Sturm Blog: Roller Coaster Ride of Emotions

Sunday, 02.6.2011 / 10:23 AM CT / Bob Sturm Blog
By Bob Sturm
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Sturm Blog: Roller Coaster Ride of Emotions

Bob Sturm

82 games.
82 games are enough that there will be no mirages.
82 games will test depth. 
82 games will test streaks.
82 games will reveal character. 
82 games will make sure no flukes get an invitation to play game 83.
In my last blog entry about the team, we visited quite a bit about verb tense and the fact that no missions have been accomplished.
Perhaps, it is time to remind what 82 game marathon marches are all about.
Just when you think you can’t lose another game – and that sad times are all behind us – (Jan 1-20: 7-0-1) everything changes in Calgary and you start to lose.
Then the losses mount.  Calgary, Vancouver, Vancouver, Boston, and now Philadelphia.  1-5 since January 20. 
Will the Stars ever win again?  Was the first 50 games just a mirage?  Are we good enough?  Are we strong enough?  Doggone it, do people even like us?
And this is why we play the games.  This is why we are obsessed with the teams we care about.  It is the roller coaster ride of emotions.  The depths of depression we encounter, and then the feeling of elation that all the sad times are over.
The Stars are a very solid hockey team.  They have faults that do have me question their credentials when we start to compare them to some of their more sorted adversaries.  But, more than anything, we are just seeing the normal market peaks and valleys that accompany any elongated stretch of time.
Most mornings, I wake up on my own around 7 am.  But, I go through stretches where the body wakes up at 6:15 or even 6.  Other times, there are periods of time where I end up sleeping past 7:30.  But, on average, I wake up at 7.  I use that pointless anecdote to demonstrate that if you charted my wake-up times on a graph, you would see peaks and valleys.  But, in the end, you would agree that it all averages out to my body waking up around 7. 
And so it goes with anything like this.  Including our Dallas Stars.  I wish I had a crystal ball to assure us all that the promising start to this season will end with smiles and handshakes.  I am hoping hard that the final 29 games will find enough points and wins that playoff hockey will be all around us in the months of April and May. 
But, this is no time to doubt.  This is a normal market normalization.  This happens.  If you believe the Stars are really a 7-0-1 team, then this might be shocking the heck out of you.  Personally, when the Stars don’t lose for 3 weeks straight, I gladly accept the results but fear what lies around the next corner.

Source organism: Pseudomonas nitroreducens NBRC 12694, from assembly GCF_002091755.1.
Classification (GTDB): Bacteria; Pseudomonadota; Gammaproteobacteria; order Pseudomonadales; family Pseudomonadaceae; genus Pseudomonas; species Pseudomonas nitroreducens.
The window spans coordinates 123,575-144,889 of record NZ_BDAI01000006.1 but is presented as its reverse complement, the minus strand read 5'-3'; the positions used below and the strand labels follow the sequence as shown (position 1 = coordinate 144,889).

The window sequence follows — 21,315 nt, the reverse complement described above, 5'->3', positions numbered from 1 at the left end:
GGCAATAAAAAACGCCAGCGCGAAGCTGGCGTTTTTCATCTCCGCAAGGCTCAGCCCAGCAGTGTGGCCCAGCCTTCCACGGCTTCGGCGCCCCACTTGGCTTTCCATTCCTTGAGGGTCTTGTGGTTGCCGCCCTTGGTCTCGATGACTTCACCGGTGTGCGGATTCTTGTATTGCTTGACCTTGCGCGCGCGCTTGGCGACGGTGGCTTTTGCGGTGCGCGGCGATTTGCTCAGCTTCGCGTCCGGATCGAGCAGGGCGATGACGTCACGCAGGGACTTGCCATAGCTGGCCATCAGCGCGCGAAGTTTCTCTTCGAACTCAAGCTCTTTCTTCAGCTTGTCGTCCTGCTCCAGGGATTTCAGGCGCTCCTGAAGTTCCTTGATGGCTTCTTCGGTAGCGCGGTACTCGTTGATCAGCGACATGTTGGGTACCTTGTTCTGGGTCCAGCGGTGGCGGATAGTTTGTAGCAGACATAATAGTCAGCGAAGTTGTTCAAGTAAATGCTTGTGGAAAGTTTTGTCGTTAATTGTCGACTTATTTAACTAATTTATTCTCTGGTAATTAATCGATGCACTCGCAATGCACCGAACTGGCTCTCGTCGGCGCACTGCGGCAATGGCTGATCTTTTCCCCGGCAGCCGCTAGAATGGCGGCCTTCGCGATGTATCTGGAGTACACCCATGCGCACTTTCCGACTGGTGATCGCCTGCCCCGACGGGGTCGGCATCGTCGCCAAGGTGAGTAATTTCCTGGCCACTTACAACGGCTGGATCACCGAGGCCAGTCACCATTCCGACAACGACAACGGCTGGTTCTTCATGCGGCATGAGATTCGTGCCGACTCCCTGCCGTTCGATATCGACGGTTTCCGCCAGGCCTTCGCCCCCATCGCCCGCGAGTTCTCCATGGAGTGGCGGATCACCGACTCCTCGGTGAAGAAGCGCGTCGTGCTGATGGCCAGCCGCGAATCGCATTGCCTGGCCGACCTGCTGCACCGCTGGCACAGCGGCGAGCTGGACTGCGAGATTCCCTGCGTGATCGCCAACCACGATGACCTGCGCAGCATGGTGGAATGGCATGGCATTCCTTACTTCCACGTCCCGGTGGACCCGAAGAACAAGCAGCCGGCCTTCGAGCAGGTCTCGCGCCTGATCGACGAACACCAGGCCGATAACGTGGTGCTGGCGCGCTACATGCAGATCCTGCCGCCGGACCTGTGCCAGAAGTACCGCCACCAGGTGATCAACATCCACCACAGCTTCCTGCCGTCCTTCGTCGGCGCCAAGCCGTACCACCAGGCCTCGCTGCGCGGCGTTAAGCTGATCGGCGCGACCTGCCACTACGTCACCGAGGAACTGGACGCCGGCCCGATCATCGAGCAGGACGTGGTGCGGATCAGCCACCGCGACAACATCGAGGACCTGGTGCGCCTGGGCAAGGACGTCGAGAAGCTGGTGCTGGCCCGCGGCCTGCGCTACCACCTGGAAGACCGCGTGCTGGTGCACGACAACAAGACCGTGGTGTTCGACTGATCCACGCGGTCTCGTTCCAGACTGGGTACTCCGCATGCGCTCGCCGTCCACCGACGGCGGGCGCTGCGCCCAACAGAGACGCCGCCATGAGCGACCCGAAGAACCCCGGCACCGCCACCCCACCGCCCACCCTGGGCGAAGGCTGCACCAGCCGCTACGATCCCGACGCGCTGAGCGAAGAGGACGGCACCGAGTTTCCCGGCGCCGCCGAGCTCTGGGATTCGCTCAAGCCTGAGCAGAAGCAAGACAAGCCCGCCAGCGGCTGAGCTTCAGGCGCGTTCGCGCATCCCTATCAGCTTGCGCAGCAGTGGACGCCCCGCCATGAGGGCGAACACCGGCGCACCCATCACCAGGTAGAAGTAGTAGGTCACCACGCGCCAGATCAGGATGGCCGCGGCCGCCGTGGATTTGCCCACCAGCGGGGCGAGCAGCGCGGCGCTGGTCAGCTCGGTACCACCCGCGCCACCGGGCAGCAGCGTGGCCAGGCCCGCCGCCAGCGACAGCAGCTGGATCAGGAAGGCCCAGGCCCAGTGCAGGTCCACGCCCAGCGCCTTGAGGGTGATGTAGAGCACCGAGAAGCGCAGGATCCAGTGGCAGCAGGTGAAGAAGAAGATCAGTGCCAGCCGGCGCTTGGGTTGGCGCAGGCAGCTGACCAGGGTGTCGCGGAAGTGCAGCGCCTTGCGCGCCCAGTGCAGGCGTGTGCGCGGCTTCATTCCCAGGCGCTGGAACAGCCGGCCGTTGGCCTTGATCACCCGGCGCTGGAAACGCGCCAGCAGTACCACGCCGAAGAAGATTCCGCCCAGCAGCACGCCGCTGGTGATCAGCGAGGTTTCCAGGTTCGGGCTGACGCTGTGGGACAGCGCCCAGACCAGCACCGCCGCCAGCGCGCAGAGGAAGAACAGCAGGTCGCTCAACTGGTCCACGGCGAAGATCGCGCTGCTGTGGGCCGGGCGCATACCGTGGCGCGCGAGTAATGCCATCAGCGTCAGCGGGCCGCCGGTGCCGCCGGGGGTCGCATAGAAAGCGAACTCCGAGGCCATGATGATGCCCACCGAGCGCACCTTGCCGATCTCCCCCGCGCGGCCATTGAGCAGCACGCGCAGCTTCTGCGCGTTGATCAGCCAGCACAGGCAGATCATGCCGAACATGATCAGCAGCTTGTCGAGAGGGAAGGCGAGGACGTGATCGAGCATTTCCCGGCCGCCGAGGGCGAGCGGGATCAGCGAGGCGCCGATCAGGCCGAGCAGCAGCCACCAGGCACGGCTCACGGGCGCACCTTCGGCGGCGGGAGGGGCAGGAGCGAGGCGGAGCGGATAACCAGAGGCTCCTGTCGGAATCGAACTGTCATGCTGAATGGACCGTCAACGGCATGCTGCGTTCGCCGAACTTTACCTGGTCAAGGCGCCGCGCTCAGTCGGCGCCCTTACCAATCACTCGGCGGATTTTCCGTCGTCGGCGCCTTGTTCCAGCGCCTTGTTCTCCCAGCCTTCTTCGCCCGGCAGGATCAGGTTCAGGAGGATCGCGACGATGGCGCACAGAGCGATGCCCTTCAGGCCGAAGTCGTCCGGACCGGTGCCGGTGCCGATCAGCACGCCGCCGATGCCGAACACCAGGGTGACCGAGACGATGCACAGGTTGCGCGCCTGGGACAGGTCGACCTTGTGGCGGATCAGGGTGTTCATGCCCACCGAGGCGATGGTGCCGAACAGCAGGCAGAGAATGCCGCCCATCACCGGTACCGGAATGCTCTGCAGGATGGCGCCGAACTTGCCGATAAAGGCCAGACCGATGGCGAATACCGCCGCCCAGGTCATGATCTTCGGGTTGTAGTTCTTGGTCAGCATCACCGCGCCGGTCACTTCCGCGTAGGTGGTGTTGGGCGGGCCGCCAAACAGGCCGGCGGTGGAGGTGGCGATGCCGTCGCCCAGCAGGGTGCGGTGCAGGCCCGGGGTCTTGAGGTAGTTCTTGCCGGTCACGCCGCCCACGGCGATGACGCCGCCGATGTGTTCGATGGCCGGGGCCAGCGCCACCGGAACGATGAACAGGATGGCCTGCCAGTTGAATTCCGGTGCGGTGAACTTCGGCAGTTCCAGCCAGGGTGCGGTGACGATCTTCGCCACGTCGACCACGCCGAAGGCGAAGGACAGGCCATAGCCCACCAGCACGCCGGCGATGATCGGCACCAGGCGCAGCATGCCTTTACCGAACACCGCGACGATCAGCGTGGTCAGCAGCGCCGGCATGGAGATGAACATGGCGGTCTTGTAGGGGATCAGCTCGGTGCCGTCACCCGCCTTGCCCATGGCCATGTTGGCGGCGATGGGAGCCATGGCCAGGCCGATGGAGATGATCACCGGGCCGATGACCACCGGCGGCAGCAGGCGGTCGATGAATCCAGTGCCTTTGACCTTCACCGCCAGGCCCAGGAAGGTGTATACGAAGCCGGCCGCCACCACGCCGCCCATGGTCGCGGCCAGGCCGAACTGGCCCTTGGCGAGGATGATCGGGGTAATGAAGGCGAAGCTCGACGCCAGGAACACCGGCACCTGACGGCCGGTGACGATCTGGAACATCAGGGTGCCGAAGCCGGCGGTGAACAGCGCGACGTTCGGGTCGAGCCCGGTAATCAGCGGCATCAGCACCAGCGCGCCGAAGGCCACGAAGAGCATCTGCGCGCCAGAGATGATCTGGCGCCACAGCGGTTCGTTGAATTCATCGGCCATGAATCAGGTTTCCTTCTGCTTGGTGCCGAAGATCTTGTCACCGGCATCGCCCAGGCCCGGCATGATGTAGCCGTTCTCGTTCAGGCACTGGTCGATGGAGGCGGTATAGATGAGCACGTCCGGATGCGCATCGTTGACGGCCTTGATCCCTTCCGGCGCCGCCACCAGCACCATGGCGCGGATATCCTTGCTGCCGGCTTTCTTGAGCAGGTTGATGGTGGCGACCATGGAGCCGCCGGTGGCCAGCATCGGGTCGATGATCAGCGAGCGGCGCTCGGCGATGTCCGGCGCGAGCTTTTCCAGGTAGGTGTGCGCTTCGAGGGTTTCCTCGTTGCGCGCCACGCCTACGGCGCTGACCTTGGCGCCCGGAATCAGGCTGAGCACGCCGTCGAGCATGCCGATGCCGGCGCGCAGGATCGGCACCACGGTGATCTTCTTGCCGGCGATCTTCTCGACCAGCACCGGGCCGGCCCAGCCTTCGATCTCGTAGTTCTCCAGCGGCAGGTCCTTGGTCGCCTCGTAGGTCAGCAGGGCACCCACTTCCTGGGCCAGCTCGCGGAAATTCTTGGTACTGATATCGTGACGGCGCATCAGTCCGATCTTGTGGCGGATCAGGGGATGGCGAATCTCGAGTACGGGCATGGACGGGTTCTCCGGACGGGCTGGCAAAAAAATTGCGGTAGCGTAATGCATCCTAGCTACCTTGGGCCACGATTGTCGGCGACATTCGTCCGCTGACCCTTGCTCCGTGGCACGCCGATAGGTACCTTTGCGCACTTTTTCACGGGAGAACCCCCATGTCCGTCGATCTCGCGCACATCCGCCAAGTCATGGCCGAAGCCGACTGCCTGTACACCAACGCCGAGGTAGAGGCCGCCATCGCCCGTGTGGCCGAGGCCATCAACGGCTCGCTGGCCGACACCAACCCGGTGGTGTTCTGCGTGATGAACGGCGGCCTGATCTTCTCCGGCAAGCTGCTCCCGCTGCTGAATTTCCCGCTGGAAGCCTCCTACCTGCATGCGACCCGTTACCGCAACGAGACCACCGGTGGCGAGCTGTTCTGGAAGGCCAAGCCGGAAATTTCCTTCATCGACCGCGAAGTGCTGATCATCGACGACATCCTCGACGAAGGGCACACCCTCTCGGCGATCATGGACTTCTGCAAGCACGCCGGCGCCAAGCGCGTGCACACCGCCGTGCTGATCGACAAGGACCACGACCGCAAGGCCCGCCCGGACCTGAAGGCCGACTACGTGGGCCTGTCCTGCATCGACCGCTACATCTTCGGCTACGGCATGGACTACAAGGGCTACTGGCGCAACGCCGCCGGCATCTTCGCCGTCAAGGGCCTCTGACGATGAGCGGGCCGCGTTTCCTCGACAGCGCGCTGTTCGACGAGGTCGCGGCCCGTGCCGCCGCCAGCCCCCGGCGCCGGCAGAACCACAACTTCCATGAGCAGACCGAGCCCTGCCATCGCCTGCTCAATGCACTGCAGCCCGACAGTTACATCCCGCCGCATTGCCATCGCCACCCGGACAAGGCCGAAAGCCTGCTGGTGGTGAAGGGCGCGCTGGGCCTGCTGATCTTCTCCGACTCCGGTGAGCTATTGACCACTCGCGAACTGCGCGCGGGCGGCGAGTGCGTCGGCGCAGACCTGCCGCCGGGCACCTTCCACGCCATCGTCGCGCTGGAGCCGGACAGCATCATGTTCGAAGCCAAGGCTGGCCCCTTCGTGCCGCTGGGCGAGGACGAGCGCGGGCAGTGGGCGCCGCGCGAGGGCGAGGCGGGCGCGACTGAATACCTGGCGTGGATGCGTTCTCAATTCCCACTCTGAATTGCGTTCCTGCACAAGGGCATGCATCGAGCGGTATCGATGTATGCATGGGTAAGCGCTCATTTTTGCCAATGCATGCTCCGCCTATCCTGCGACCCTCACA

We know the Stars have weaknesses.  We know that they are still trying to stretch their defensemen as much as they can be stretched.  They are asking their goalies, who have seen more rubber this season than a dead skunk on the Trans-Candian highway, to continue to mind the store with precision and excellence.
They are being challenged over and over when it comes to depth now in this stage of the season.  Riding some very good health fortune for the first 45 games or so, now we are seeing it all build up at the same time.  Losing 3 forwards in Boston was a bit much to handle, given that they were already down Jamie Benn and Tom Wandell
But, so far this season, there have been no extended injuries to key parts.  Brad Richards, Kari Lehtonen, Stephane Robidas, Steve Ott, Brenden Morrow, Loui Eriksson… Most everybody of their top 10 group have been presented and accounted for. 
So these injuries right now – they will not get sympathy cards from around the league.
Injuries.  Losing streaks.  Doubt. 
These are the friends you must take along for the ride when you embark on the 82 game journey. 
Embrace it.  I am not saying that Joe Nieuwendyk shouldn’t make one last move to help out the blueline.  They look like they need the most help right now.  But, understand that nobody told you that this was going to be without a struggle.
But, let’s all keep brave faces.  Through this storm, everyone still looks up at you in the Pacific.  Yes, they are closer, but you are still in front. 
A home-stand is next.  Phoenix, Chicago, and Columbus.   Then back to see our Western Canadian friends. 
The players on the team have been to enough rodeos to not freak-out over a “1 win in 6 games” stretch.  They know that they must strike back very quickly, or their hot head start will disappear. 
They know what they are up against.  Let’s see how they respond to this challenge that is in front of them.

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1 x - ANA 78 49 22 7 227 216 105
2 x - NSH 78 47 22 9 224 193 103
3 STL 76 46 23 7 229 190 99
4 CHI 76 46 24 6 217 176 98
5 MIN 76 44 25 7 219 186 95
6 VAN 77 45 27 5 224 208 95
7 CGY 77 42 28 7 229 204 91
8 WPG 77 39 26 12 217 204 90
9 LAK 76 37 25 14 201 192 88
10 DAL 77 37 30 10 239 248 84
11 SJS 76 37 30 9 212 215 83
12 COL 76 35 29 12 206 213 82
13 EDM 76 23 40 13 185 255 59
14 ARI 77 23 46 8 161 256 54


J. Benn 77 28 46 -6 74
T. Seguin 67 35 35 -4 70
J. Spezza 77 17 42 -3 59
J. Klingberg 60 11 27 3 38
C. Eakin 73 17 19 -5 36
T. Daley 63 16 20 -10 36
A. Goligoski 77 4 31 -2 35
A. Hemsky 71 11 21 -5 32
S. Horcoff 73 11 17 7 28
V. Fiddler 75 12 15 -5 27
K. Lehtonen 34 16 10 .906 2.88
J. Enroth 1 5 0 .877 3.16
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